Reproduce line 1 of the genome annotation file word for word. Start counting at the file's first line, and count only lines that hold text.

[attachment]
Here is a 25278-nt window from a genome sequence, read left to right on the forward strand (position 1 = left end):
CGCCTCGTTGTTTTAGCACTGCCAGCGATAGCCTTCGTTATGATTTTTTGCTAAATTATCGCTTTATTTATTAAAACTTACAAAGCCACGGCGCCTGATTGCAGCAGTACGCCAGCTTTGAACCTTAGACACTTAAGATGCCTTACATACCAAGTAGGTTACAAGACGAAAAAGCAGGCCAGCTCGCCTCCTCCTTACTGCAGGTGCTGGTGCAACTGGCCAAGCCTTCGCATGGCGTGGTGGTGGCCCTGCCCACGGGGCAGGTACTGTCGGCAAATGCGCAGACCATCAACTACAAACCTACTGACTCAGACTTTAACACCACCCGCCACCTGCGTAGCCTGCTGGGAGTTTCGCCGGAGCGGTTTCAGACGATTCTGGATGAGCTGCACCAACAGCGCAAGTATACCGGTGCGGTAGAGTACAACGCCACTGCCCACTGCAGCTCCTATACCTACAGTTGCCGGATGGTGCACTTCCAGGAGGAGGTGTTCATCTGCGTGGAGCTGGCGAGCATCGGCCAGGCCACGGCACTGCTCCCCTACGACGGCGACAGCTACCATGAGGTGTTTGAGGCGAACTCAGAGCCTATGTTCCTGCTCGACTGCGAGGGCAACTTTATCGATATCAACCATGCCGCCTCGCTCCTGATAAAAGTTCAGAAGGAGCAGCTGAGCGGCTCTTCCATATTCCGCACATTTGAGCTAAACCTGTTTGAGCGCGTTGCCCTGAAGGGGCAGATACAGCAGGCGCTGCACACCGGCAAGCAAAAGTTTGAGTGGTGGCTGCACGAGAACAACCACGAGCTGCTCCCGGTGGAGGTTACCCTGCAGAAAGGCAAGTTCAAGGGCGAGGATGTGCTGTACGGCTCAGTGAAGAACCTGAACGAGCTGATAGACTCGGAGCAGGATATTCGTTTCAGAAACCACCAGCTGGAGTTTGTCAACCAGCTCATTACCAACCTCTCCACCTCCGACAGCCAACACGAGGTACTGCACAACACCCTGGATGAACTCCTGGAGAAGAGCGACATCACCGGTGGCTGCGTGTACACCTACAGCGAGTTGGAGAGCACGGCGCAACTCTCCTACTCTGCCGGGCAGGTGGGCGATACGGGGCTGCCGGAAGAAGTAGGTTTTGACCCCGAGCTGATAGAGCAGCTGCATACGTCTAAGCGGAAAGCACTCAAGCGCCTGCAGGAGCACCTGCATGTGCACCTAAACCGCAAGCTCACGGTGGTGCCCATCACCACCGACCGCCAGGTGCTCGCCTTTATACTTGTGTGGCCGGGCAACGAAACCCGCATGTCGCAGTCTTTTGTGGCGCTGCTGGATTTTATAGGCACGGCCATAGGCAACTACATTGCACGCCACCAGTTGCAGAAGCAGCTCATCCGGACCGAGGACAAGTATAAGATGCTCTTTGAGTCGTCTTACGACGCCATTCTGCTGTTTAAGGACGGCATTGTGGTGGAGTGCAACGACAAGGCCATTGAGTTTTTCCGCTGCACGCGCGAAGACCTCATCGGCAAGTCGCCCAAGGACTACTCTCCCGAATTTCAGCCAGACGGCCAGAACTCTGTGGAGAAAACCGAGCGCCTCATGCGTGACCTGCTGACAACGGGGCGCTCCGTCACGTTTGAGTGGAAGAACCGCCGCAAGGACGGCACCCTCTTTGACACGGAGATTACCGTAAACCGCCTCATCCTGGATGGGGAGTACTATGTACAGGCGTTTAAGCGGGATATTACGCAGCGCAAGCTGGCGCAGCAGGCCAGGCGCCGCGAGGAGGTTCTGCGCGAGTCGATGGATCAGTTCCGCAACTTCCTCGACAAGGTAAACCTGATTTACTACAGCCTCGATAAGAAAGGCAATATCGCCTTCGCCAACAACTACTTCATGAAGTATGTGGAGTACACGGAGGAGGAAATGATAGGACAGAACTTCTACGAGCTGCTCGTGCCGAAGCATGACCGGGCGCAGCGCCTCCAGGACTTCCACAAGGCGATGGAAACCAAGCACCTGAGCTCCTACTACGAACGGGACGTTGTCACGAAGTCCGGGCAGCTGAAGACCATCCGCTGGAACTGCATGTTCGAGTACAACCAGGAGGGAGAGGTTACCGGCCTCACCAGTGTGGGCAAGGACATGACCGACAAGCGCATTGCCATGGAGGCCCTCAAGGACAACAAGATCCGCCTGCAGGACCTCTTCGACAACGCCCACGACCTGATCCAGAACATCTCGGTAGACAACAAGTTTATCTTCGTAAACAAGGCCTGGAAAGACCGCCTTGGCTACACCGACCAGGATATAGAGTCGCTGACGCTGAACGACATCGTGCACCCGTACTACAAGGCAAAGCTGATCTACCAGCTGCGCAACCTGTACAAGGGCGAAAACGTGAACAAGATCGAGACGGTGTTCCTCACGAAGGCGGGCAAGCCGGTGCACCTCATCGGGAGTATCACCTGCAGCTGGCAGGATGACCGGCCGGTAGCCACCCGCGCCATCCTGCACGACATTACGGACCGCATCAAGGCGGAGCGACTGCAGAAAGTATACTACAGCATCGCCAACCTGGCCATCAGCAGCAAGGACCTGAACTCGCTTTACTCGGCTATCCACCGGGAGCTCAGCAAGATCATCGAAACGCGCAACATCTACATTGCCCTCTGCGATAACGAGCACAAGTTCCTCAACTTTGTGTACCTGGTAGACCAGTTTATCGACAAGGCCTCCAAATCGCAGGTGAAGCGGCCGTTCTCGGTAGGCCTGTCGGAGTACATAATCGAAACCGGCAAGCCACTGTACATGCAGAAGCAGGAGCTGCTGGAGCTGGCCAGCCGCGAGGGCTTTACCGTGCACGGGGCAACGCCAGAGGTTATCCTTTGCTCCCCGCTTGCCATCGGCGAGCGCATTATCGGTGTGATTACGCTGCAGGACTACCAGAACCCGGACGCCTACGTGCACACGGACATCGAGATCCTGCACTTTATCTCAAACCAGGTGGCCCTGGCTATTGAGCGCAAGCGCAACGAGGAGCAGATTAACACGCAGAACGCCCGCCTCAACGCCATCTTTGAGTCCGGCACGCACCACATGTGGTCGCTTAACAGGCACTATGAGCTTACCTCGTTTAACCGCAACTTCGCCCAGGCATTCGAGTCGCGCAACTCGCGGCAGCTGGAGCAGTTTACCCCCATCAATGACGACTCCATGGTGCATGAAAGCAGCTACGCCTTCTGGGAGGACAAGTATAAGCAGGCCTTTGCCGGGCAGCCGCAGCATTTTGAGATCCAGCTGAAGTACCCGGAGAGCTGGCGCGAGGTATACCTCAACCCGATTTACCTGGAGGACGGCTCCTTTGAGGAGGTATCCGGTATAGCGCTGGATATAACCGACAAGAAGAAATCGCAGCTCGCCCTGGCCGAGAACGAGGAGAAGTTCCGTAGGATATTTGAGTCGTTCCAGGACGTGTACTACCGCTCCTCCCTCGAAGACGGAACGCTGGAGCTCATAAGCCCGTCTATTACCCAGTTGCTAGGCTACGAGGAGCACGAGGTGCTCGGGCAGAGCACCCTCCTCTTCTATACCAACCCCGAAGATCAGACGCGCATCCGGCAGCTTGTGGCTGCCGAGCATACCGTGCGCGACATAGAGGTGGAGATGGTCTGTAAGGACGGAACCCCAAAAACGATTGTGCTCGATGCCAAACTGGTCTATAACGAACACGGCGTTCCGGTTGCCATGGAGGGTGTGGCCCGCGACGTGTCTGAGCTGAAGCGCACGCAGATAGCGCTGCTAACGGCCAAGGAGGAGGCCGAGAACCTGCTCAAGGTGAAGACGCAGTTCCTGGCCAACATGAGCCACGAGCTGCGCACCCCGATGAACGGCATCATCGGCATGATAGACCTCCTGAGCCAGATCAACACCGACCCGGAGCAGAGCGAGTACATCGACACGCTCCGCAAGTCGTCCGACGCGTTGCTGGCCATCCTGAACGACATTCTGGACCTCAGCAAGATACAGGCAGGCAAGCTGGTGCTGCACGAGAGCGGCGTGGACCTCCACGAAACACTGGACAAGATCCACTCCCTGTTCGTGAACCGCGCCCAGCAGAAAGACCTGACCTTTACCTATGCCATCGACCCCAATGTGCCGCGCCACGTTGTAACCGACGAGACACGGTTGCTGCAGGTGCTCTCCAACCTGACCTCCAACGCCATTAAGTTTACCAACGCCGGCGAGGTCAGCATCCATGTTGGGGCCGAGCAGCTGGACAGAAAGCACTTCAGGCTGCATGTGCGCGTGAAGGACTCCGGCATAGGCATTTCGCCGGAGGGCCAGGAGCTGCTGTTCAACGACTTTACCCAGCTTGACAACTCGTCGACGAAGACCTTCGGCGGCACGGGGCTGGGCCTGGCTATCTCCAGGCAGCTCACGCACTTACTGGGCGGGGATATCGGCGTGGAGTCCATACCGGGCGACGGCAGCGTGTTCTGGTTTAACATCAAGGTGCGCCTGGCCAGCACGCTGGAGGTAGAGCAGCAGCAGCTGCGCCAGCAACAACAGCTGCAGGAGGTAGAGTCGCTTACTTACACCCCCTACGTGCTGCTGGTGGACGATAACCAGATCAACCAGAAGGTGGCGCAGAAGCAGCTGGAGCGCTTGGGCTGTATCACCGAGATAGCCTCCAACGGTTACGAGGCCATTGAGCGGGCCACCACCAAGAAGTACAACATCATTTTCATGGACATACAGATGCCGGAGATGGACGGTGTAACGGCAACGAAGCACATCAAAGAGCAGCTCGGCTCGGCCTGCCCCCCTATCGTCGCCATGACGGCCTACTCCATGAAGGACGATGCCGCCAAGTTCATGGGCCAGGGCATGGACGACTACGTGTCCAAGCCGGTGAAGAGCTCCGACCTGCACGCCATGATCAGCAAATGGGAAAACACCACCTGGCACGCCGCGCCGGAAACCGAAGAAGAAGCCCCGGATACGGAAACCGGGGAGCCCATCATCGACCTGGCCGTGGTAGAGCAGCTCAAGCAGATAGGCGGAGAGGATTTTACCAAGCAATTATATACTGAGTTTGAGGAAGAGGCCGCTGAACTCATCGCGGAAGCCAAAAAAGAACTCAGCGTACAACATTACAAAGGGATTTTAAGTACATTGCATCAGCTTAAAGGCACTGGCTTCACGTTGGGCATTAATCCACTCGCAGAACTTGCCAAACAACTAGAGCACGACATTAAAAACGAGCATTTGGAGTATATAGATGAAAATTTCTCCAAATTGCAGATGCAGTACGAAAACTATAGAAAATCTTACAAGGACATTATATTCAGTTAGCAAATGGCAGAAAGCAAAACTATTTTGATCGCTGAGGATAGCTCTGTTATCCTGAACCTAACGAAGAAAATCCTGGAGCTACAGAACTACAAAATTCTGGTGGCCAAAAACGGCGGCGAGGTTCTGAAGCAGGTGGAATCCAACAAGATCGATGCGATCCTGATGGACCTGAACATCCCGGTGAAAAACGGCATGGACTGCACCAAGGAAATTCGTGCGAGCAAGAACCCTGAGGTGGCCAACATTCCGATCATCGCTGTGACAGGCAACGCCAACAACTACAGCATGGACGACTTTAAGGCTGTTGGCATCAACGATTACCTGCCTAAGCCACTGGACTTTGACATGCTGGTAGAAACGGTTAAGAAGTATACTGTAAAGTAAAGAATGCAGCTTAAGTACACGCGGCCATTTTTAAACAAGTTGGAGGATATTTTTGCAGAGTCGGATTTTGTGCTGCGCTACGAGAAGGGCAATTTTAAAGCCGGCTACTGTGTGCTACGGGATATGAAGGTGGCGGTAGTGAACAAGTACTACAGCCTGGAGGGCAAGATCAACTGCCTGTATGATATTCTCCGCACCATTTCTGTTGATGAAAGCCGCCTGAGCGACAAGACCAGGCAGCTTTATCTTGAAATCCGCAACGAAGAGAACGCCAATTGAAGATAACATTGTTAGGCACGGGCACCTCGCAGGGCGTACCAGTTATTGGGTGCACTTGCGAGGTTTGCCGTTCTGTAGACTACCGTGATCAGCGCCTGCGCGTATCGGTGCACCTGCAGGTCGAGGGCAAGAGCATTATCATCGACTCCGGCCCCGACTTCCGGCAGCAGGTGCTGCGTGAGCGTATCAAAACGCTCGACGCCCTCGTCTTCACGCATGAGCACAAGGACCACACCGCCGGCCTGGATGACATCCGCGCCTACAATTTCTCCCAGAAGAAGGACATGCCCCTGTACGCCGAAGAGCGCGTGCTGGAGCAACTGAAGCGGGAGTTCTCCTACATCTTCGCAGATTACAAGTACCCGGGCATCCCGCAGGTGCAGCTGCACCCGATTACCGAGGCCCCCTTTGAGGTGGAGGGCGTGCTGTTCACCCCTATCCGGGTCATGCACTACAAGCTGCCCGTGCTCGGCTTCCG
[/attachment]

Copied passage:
Here is a 25278-nt window from a genome sequence, read left to right on the forward strand (position 1 = left end):